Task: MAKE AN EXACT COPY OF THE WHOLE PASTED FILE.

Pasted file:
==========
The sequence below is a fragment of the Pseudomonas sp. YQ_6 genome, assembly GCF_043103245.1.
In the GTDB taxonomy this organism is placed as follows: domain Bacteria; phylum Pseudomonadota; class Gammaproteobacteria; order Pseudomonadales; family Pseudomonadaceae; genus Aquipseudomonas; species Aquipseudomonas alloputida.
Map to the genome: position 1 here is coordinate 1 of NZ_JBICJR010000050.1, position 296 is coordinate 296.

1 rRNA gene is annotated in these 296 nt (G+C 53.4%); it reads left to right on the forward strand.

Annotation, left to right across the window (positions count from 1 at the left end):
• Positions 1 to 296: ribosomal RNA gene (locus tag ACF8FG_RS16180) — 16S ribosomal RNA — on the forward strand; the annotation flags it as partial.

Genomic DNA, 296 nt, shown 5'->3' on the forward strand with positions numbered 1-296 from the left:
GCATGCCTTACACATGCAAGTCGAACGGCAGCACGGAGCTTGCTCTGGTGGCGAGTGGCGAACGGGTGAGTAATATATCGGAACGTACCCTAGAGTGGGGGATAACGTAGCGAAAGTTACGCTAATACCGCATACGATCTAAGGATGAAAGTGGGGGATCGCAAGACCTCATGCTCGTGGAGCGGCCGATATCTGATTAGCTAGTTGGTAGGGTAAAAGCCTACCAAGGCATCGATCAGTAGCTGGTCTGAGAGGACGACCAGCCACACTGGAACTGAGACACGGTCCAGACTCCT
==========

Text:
The sequence below is a fragment of the Pseudomonas sp. YQ_6 genome, assembly GCF_043103245.1.
In the GTDB taxonomy this organism is placed as follows: domain Bacteria; phylum Pseudomonadota; class Gammaproteobacteria; order Pseudomonadales; family Pseudomonadaceae; genus Aquipseudomonas; species Aquipseudomonas alloputida.
Map to the genome: position 1 here is coordinate 1 of NZ_JBICJR010000050.1, position 296 is coordinate 296.

1 rRNA gene is annotated in these 296 nt (G+C 53.4%); it reads left to right on the forward strand.

Annotation, left to right across the window (positions count from 1 at the left end):
• Positions 1 to 296: ribosomal RNA gene (locus tag ACF8FG_RS16180) — 16S ribosomal RNA — on the forward strand; the annotation flags it as partial.

Genomic DNA, 296 nt, shown 5'->3' on the forward strand with positions numbered 1-296 from the left:
GCATGCCTTACACATGCAAGTCGAACGGCAGCACGGAGCTTGCTCTGGTGGCGAGTGGCGAACGGGTGAGTAATATATCGGAACGTACCCTAGAGTGGGGGATAACGTAGCGAAAGTTACGCTAATACCGCATACGATCTAAGGATGAAAGTGGGGGATCGCAAGACCTCATGCTCGTGGAGCGGCCGATATCTGATTAGCTAGTTGGTAGGGTAAAAGCCTACCAAGGCATCGATCAGTAGCTGGTCTGAGAGGACGACCAGCCACACTGGAACTGAGACACGGTCCAGACTCCT